Silicon Desert: Can Kuwait move from oil to entrepreneurs?
It is a Tuesday evening in a basement room in Kuwait City's Dasman Complex, a cluster of art supply shops and offices.
More than a dozen women - Kuwaitis and expats - are listening intently to 28-year-old finance graduate Arwa Al-Jaser.
Ms Al-Jaser used to work in a government job. But since September she has been a member of the team behind Mukankom, a website for renting workspace, offices and meeting rooms by the hour.
Beaming with pride, Ms Al-Jaser talks about how she is now a web programmer who feels passionate about what she does, often working long hours on little sleep.
And she's quick to encourage a member of the audience who says that she's considering a similar career change but is hesitant. "Just do it, just try," she says.
Ms Al-Jaser says that when she left her job, she had been unsure if she had made the right decision.
"I needed someone to take me by the hand and show me the way, and I will definitely be that person [to others in a similar situation] in the future," she says.
"This is the first time that I really realise what it means to love what you do."
The audience that Ms Al-Jaser is speaking to has gathered for an event which part of the global non-profit Girls in Tech programme. The hope is that success stories like hers will inspire other women to make the leap into the world of tech start-ups.
This gathering is one of many taking place in Kuwait as the country seeks to create a new generation of entrepreneurs, as part of its ambition to diversify its oil-dependent economy and become a regional finance and trade hub.
Oil accounts for around 60% of Kuwait's economy and some 95% of its export revenues.
But with global oil prices having remained stubbornly low over the past 12 months, the country's ruler, Sabah Al-Ahmad Al-Jaber Al-Sabah, the Emir of Kuwait, has called for economic reforms and a reduction in public expenditure.
Speaking last month, the emir said that state revenues were down 60% due to the slump.
A key element of the reform plan is the government's 2bn Kuwaiti dinar ($6.6bn; £4.3bn) National Fund for Small and Medium Enterprise Development.
Previous, albeit smaller, funds have sought to achieve similar goals but failed to make any significant impact, leaving many wondering if the national fund will be any different. But the large scale of the latest scheme at least reflects a strong resolution to try.
The plan is to focus on Kuwait's entrepreneurial ecosystem in its entirety, by creating "hubs" in various fields, where entrepreneurs can access services such as mentorship and financing.
However, the scheme is only open to the 1.3 million Kuwaiti nationals, and not the 2.9 million expats who live in the country.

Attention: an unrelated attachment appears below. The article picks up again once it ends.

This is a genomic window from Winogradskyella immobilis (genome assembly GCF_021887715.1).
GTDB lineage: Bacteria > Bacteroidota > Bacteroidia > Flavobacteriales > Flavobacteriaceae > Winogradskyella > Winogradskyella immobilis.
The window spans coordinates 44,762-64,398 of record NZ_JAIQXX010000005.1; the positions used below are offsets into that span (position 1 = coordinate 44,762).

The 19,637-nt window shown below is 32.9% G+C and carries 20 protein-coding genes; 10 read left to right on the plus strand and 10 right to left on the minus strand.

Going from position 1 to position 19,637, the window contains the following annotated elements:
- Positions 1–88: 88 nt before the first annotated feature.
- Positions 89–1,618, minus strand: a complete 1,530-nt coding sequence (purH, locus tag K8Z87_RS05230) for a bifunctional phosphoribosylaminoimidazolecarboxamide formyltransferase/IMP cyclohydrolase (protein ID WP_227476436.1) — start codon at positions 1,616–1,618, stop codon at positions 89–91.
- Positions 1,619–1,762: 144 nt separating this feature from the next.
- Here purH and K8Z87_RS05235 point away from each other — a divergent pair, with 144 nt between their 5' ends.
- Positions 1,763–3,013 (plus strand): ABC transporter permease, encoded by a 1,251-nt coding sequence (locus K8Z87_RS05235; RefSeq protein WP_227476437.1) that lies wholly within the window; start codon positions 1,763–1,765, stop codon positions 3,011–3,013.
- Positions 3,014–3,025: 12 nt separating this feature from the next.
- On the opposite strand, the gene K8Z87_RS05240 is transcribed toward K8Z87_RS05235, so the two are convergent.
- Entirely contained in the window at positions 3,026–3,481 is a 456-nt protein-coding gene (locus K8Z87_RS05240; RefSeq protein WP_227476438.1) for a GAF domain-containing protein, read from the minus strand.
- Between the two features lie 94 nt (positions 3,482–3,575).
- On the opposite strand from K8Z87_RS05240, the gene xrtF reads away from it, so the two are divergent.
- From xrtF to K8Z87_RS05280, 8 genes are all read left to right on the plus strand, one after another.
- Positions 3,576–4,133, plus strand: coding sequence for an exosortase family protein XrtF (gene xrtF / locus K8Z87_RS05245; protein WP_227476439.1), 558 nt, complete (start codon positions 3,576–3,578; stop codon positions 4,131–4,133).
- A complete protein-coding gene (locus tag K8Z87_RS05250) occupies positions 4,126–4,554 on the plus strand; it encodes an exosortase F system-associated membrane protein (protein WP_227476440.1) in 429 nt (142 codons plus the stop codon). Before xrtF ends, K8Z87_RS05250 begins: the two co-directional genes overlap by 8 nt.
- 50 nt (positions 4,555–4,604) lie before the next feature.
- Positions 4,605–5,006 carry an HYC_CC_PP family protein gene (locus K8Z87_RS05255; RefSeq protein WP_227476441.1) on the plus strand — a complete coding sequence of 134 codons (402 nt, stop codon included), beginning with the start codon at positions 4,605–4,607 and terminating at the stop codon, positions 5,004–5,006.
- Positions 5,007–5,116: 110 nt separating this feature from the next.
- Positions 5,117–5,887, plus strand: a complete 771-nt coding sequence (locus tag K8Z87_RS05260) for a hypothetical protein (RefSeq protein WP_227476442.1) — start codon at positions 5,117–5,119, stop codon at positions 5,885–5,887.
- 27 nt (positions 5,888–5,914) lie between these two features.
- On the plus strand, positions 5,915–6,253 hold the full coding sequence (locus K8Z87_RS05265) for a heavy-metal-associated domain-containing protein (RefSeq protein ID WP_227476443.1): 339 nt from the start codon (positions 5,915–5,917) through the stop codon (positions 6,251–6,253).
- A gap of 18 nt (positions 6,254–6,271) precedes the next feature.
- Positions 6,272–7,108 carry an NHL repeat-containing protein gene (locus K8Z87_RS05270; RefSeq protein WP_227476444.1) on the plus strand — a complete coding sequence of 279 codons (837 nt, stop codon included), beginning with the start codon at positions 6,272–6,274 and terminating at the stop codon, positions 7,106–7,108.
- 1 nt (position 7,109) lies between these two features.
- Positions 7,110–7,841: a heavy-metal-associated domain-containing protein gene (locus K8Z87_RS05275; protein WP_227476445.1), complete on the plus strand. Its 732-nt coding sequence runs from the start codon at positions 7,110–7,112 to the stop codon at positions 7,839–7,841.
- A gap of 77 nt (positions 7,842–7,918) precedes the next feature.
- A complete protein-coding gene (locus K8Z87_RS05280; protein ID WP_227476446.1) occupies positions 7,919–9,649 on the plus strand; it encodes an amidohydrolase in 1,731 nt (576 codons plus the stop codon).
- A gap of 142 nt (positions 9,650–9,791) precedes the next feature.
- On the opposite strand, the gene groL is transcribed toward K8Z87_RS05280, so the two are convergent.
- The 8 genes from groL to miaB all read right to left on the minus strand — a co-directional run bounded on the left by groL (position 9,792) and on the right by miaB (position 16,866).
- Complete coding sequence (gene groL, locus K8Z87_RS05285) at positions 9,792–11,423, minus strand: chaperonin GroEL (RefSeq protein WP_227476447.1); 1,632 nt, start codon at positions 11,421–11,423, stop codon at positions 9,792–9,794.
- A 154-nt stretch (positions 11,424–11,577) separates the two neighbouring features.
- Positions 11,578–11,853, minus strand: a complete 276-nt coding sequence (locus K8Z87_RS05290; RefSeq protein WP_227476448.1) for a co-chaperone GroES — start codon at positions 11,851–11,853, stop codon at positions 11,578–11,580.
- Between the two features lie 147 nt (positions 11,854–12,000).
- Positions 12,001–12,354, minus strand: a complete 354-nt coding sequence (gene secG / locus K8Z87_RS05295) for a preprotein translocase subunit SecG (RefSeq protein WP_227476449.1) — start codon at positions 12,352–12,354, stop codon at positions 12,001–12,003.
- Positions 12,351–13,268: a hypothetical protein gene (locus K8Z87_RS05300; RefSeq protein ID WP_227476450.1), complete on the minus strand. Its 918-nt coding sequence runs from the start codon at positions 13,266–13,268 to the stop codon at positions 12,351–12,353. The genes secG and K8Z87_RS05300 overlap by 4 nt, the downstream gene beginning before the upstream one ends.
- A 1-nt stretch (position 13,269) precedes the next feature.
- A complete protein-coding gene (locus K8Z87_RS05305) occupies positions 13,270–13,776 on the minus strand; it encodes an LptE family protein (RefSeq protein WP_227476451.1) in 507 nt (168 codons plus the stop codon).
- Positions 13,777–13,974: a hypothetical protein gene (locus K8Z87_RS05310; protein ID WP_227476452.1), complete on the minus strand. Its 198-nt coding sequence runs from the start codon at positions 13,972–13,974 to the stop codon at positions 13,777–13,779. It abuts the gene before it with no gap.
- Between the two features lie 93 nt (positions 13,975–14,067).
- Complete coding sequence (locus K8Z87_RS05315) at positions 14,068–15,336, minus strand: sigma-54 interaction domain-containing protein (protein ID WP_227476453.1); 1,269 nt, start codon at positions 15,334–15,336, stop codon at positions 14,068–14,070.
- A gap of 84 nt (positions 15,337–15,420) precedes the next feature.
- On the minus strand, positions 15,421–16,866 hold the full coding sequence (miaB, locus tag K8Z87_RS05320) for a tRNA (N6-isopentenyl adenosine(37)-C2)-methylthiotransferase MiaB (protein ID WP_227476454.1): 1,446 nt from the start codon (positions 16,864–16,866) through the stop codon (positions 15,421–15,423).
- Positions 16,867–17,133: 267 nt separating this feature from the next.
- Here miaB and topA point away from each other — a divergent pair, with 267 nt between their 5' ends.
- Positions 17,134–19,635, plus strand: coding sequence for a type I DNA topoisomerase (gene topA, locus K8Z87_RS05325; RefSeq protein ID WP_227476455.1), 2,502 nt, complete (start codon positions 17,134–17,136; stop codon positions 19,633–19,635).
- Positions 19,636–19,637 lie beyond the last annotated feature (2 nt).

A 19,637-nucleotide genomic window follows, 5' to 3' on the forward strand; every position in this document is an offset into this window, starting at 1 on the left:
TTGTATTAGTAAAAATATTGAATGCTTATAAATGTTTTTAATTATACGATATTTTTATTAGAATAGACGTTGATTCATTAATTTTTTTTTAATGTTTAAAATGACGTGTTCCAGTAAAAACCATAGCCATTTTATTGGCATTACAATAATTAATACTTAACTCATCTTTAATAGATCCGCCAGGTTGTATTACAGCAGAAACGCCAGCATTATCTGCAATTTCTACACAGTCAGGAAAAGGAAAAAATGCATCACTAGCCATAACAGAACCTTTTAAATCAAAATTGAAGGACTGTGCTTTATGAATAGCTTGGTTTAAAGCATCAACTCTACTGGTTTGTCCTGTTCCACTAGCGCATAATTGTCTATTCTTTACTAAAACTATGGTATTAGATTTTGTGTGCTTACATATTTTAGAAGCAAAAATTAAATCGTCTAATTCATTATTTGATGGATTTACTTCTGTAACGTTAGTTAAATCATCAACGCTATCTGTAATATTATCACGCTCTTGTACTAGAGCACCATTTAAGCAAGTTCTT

Burgeoning tech scene
Ms Al-Jaser was lucky enough to benefit from a pilot course at the country's first coding bootcamp run by a Kuwaiti business called Coded.
Hashim Bahbahani and Ahmad Marafi founded Coded when their previous start-up venture, an e-commerce platform for small local businesses, failed.
"I told Ahmad that one of the main reasons it failed was that we weren't coders ourselves," says Mr Bahbahani. "We really struggled to find talented coders."
So they decided to learn, and having expected a Google search to bring up numerous options, they were shocked to find that the only suitable coding bootcamp in the Arab-speaking Middle East was in Lebanon.
Coded's first course took place back in the summer.
Mr Bahbahani and Mr Marafi hope that their graduates will contribute towards creating the backbone of the country's tech start-up scene.
"Young people in Kuwait are naturally entrepreneurial," says Mr Bahbahani. "You'll find a lot of people here who are full-time employees, but who have a business on the side."
He concedes that in Kuwait they are drawing from quite a limited pool of Kuwaiti nationals in the small state.
But Bahbahani says he is convinced that Kuwaitis have great potential in tech and entrepreneurship, and that with the added presence of expats, the country has the makings of a vibrant entrepreneurial scene.
Athbi al-Mutairi's route into entrepreneurship was rather more isolated.
The 36-year-old spent five years in the army having dropped out of high school. and when his plans to study in the UK fell through, he took up a position in IT support at a local newspaper.
During his five years there, Mr Al-Mutairi taught himself to code from the internet.
He went on to create KuwaitReader, an app which aggregates local Twitter content. The app was a success, and he went on to sell KuwaitReader along with versions for the UAE, Saudi Arabia and Egypt.
His latest app, which launched in its current version in August, archives social media videos from the region's top online influencers, with their permission. The Mojaz app currently has 200,000 active users, who download an average of 1.5 million videos on the app daily.
"I never thought it would reach these numbers in this time frame. I'm very proud of it," says Mr Al-Mutairi.
While he's achieved success without much outside help, he does think he would have benefited from the kind of support now being developed for budding entrepreneurs.
For the national fund to achieve its ambition it will have to be well designed, according to Nabil AlNoor, an entrepreneur who was born and raised in Saudi Arabia, and is now based in Silicon Valley as the president of his own venture capital firm Graphene Ventures.
He says first and foremost the correct governance has to be in place in Kuwait.
"When funds are released, they have to be released according to a very clear process that can be tracked even backwards later on, to see who was given the money and how serious they are," says Mr AlNoor.
He also wishes that the fund could be offered to the expats living in Kuwait.
"If I was in the government's shoes, I would say that it was limited to anyone who wanted to do business in Kuwait," he says.